I was first exposed to this concept years ago when consulting with a law firm that handled nursing home liability cases. They had a powerful server in the office, but no regular personal computers, just thin-client terminals at each desk that ran separate instances of the software applications installed on the server. Today, this model still exists, but more often with regular Windows PC's and Macs connecting over the office network or, more commonly, from remote locations via the Internet. This often how Affinity's consultants work when away from the office. Their programs, email, files, and documents are "hosted" elsewhere, not on their personal laptop computers.
Remote workers still carry relatively expensive full-fledged Windows and Mac laptops in this era of virtualization even though it is probably overkill for most. That is largely because there isn't a huge choice of portable laptop-style thin-client devices. And if there were, they would be completely useless without a working Interent connection.
That is where the Chromebook steps in. While it is significantly more useful with an Internet connection than without, there remain many things you can do with a Chromebook when off-line. It is in many ways a modern and improved version of a thin-client device. It is also less expensive and more secure than any Windows or Mac laptop, which is a huge plus for law firms.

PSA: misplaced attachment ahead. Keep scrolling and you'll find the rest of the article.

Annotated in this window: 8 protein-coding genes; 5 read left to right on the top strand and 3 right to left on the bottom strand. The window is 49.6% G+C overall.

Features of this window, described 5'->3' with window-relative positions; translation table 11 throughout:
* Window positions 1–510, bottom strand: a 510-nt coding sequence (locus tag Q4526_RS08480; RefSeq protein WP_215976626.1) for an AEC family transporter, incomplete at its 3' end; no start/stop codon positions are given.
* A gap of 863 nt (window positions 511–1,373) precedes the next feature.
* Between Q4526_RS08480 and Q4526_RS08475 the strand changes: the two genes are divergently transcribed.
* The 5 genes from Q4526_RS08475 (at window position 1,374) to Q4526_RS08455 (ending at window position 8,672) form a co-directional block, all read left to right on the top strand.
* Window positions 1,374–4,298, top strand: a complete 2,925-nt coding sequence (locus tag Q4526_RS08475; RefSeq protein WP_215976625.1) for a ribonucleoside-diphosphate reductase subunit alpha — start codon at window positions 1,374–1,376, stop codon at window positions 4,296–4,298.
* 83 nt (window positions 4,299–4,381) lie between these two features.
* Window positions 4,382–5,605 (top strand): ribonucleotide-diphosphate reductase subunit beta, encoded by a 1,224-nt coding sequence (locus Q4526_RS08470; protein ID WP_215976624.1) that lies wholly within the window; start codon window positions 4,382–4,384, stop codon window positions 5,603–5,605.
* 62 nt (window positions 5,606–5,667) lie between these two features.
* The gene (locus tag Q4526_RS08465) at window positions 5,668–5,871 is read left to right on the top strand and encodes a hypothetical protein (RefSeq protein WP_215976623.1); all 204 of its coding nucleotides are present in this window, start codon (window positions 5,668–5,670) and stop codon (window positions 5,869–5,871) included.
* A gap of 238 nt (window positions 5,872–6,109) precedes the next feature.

So how does this virtualization concept using Chromebooks work? We are starting to see business-oriented Chromebooks. For example, HP just announced a new Chromebook that is a MacBook Pro clone in appearance, but less expensive while being more secure. It was designed specifically to integrate with the Microsoft infrastructure that forms the core software used by most law firms. It does this using the Citrix Receiver 2.0 for Chrome extension, which lets you remotely run Windows applications on the HP Chromebook 13 and other Chromebooks.
I've long been a fan of Chromebooks for lawyers because they are secure and, when on-line, can handle the vast majority of computing tasks a lawyer needs to do. Now we are entering an era when they can do even more when connected to a virtual Microsoft desktop environment. For most users, once they log in, they would be hard pressed to distinguish between using a Chromebook via Citrix and a full Windows laptop running applications locally.